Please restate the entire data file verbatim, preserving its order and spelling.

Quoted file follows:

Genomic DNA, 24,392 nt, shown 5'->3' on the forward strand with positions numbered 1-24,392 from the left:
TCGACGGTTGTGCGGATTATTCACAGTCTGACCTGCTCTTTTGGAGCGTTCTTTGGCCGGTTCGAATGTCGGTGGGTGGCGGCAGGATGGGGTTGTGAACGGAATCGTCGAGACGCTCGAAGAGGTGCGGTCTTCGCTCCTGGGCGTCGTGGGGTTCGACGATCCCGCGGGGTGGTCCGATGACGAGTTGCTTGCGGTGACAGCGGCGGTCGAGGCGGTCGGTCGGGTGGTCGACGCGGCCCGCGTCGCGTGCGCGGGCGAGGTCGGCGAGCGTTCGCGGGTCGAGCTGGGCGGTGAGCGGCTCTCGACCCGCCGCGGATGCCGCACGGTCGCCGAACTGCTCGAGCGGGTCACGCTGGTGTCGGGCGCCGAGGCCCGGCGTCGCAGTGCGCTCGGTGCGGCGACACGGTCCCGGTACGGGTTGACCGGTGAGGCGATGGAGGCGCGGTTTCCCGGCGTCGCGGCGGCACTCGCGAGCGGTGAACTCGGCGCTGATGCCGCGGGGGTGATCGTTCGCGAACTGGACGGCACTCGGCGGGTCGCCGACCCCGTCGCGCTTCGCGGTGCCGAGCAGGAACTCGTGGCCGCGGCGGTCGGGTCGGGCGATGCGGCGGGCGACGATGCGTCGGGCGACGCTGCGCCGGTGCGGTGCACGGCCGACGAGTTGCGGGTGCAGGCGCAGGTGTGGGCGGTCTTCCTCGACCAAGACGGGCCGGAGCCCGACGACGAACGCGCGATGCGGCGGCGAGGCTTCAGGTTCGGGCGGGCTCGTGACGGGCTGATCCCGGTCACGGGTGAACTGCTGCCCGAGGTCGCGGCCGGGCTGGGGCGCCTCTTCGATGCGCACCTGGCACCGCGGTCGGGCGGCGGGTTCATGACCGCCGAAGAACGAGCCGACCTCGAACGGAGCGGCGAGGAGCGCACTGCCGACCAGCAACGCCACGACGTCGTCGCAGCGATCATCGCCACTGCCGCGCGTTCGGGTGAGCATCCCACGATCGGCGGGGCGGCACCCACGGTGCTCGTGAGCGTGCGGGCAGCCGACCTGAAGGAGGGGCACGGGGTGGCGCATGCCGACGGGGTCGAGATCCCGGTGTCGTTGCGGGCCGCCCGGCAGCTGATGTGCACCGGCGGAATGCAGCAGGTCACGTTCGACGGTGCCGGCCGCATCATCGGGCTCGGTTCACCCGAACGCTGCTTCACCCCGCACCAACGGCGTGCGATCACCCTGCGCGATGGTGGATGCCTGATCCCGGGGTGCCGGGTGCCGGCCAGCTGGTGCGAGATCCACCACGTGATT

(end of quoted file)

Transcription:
Genomic DNA, 24,392 nt, shown 5'->3' on the forward strand with positions numbered 1-24,392 from the left:
TCGACGGTTGTGCGGATTATTCACAGTCTGACCTGCTCTTTTGGAGCGTTCTTTGGCCGGTTCGAATGTCGGTGGGTGGCGGCAGGATGGGGTTGTGAACGGAATCGTCGAGACGCTCGAAGAGGTGCGGTCTTCGCTCCTGGGCGTCGTGGGGTTCGACGATCCCGCGGGGTGGTCCGATGACGAGTTGCTTGCGGTGACAGCGGCGGTCGAGGCGGTCGGTCGGGTGGTCGACGCGGCCCGCGTCGCGTGCGCGGGCGAGGTCGGCGAGCGTTCGCGGGTCGAGCTGGGCGGTGAGCGGCTCTCGACCCGCCGCGGATGCCGCACGGTCGCCGAACTGCTCGAGCGGGTCACGCTGGTGTCGGGCGCCGAGGCCCGGCGTCGCAGTGCGCTCGGTGCGGCGACACGGTCCCGGTACGGGTTGACCGGTGAGGCGATGGAGGCGCGGTTTCCCGGCGTCGCGGCGGCACTCGCGAGCGGTGAACTCGGCGCTGATGCCGCGGGGGTGATCGTTCGCGAACTGGACGGCACTCGGCGGGTCGCCGACCCCGTCGCGCTTCGCGGTGCCGAGCAGGAACTCGTGGCCGCGGCGGTCGGGTCGGGCGATGCGGCGGGCGACGATGCGTCGGGCGACGCTGCGCCGGTGCGGTGCACGGCCGACGAGTTGCGGGTGCAGGCGCAGGTGTGGGCGGTCTTCCTCGACCAAGACGGGCCGGAGCCCGACGACGAACGCGCGATGCGGCGGCGAGGCTTCAGGTTCGGGCGGGCTCGTGACGGGCTGATCCCGGTCACGGGTGAACTGCTGCCCGAGGTCGCGGCCGGGCTGGGGCGCCTCTTCGATGCGCACCTGGCACCGCGGTCGGGCGGCGGGTTCATGACCGCCGAAGAACGAGCCGACCTCGAACGGAGCGGCGAGGAGCGCACTGCCGACCAGCAACGCCACGACGTCGTCGCAGCGATCATCGCCACTGCCGCGCGTTCGGGTGAGCATCCCACGATCGGCGGGGCGGCACCCACGGTGCTCGTGAGCGTGCGGGCAGCCGACCTGAAGGAGGGGCACGGGGTGGCGCATGCCGACGGGGTCGAGATCCCGGTGTCGTTGCGGGCCGCCCGGCAGCTGATGTGCACCGGCGGAATGCAGCAGGTCACGTTCGACGGTGCCGGCCGCATCATCGGGCTCGGTTCACCCGAACGCTGCTTCACCCCGCACCAACGGCGTGCGATCACCCTGCGCGATGGTGGATGCCTGATCCCGGGGTGCCGGGTGCCGGCCAGCTGGTGCGAGATCCACCACGTGATT